Given the recent events in the Supreme Court, do you think the Grand Chamber of the Supreme Court is fulfilling its duties?


The main task of the Grand Chamber of the Supreme Court is to ensure a stable and unified judicial practice. Unfortunately, the Grand Chamber has repeatedly deviated from its own legal positions. In practice, this means that judges, for example, of the appellate instance, take a particular decision of the Grand Chamber as a model and develop their case law in accordance with it. Suddenly, the case law of the Grand Chamber changes and the appellate courts also begin to reconsider their previous practice and depart from their own decisions. In my opinion, this state of affairs is unacceptable.


How do you personally feel about the idea of taking the best of the EU or the USA, including legislation? That is to adopt certain laws and practices abroad and apply them in Ukraine.


As Jean-Jacques Rousseau wrote in the 18th century, a wise legislator does not start by passing laws, but by studying the suitability of the law for a given society. When a law is suitable for a particular society, it fulfills its function of regulating legal relations in the state and society. If, for example, we rewrite our Constitution like the US Constitution, there are still great doubts that we will become a country like the United States of America. Different countries and peoples have different histories, mentality, and traditions. We can say a lot about NATO and the EU, but it is obvious that despite all the integration processes, the difference between the countries that are members of these associations is often enormous. We know that countries such as Romania, Bulgaria, Albania, which aspires to be a member of the EU, and even our neighbor Poland, have their own views on certain things and do not plan to give up many of their traditions.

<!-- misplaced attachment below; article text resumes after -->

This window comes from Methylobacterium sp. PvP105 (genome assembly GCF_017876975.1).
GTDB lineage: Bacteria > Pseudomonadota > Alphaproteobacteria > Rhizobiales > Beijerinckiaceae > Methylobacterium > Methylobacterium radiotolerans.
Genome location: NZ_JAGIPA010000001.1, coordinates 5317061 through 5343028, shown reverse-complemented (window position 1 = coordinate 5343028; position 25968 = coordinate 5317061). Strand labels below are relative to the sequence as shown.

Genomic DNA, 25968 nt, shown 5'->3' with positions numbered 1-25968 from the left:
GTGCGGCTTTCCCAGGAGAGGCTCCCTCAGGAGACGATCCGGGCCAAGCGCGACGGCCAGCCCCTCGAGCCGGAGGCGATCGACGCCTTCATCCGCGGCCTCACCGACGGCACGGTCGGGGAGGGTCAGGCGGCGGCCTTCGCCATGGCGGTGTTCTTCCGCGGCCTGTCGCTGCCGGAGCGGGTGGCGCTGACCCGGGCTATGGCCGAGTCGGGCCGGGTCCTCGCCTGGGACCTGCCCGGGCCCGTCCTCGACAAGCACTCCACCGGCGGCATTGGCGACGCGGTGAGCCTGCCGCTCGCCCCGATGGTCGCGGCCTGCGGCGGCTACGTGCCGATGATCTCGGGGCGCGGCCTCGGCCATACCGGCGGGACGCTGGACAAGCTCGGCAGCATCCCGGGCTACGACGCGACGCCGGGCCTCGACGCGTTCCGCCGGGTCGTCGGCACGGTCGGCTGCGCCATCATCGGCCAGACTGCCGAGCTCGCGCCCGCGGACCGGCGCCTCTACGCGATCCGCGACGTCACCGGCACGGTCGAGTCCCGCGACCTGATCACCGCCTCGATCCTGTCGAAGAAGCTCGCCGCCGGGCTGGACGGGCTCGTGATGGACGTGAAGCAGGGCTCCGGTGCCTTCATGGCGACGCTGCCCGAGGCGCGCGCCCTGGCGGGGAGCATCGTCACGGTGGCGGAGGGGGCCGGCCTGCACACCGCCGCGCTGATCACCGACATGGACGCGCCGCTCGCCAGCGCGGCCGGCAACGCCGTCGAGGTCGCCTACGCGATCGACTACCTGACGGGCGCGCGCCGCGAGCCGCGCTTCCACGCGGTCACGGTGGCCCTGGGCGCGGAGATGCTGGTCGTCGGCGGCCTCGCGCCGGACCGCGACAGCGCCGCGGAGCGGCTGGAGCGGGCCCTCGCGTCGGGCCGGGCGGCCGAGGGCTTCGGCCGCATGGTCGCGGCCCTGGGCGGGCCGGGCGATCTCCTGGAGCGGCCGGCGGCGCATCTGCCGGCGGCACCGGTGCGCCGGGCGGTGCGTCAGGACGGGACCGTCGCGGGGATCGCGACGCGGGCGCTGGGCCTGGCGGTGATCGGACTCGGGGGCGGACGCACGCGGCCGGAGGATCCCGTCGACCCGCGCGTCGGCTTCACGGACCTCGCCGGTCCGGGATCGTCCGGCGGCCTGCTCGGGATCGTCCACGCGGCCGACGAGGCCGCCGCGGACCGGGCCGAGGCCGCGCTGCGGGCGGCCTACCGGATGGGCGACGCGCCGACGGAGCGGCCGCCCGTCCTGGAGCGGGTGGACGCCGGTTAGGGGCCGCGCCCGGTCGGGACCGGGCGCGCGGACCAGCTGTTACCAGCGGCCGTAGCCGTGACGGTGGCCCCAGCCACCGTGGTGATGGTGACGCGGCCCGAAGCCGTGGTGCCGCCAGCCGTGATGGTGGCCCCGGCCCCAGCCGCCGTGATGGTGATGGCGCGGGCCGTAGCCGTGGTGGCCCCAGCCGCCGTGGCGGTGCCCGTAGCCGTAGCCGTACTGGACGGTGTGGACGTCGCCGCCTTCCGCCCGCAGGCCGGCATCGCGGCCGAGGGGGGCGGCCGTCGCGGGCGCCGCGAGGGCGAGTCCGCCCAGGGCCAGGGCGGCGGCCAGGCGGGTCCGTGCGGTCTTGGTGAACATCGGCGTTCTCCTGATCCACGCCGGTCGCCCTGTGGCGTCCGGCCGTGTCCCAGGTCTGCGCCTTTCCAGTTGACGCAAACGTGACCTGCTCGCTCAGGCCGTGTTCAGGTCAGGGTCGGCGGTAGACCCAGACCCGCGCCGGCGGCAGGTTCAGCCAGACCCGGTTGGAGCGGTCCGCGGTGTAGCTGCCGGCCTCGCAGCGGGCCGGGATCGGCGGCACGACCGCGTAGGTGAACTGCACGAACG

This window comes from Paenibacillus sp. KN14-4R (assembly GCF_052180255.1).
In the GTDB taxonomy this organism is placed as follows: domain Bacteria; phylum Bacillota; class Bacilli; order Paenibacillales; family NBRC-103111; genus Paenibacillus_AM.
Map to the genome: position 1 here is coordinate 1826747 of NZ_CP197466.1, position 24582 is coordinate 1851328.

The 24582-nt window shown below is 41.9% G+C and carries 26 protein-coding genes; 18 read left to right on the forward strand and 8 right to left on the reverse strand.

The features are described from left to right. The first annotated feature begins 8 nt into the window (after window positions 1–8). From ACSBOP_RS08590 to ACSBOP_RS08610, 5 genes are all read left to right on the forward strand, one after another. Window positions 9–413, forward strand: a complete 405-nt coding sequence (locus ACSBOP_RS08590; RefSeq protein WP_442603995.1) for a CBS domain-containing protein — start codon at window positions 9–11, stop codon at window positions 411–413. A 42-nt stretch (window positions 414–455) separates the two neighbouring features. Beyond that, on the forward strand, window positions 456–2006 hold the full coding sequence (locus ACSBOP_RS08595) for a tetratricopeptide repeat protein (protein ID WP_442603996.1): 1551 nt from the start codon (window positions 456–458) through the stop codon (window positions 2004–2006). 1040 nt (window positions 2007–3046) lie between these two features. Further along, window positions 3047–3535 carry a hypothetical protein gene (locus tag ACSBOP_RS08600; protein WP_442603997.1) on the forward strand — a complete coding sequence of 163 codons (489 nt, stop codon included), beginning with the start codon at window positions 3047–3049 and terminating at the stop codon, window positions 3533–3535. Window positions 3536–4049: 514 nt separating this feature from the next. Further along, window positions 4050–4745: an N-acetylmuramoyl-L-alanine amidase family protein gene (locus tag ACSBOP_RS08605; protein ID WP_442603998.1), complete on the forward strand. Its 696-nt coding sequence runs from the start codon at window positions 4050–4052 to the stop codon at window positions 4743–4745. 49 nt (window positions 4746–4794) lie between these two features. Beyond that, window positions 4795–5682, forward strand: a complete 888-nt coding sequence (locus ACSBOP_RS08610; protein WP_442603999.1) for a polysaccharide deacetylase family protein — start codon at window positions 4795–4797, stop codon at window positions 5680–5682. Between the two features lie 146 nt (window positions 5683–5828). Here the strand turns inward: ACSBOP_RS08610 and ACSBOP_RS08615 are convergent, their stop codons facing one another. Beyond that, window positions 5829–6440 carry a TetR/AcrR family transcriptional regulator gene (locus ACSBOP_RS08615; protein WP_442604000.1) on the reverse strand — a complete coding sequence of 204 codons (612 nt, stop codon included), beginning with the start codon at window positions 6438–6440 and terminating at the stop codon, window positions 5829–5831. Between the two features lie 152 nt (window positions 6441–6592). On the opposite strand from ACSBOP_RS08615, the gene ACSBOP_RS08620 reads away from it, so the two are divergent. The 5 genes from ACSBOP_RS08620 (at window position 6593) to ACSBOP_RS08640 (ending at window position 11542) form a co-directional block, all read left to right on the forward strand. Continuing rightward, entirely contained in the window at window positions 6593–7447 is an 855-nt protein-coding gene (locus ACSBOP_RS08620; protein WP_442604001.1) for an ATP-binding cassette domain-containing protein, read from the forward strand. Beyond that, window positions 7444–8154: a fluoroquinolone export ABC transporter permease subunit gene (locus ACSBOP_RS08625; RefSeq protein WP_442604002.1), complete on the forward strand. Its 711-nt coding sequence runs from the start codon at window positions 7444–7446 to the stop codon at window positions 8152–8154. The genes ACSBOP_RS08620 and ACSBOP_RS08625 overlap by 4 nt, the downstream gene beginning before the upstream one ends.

Vіacheslav Khrypun, Natalia Mamchenko

“Judicial and Legal Newspaper” – June 13, 2023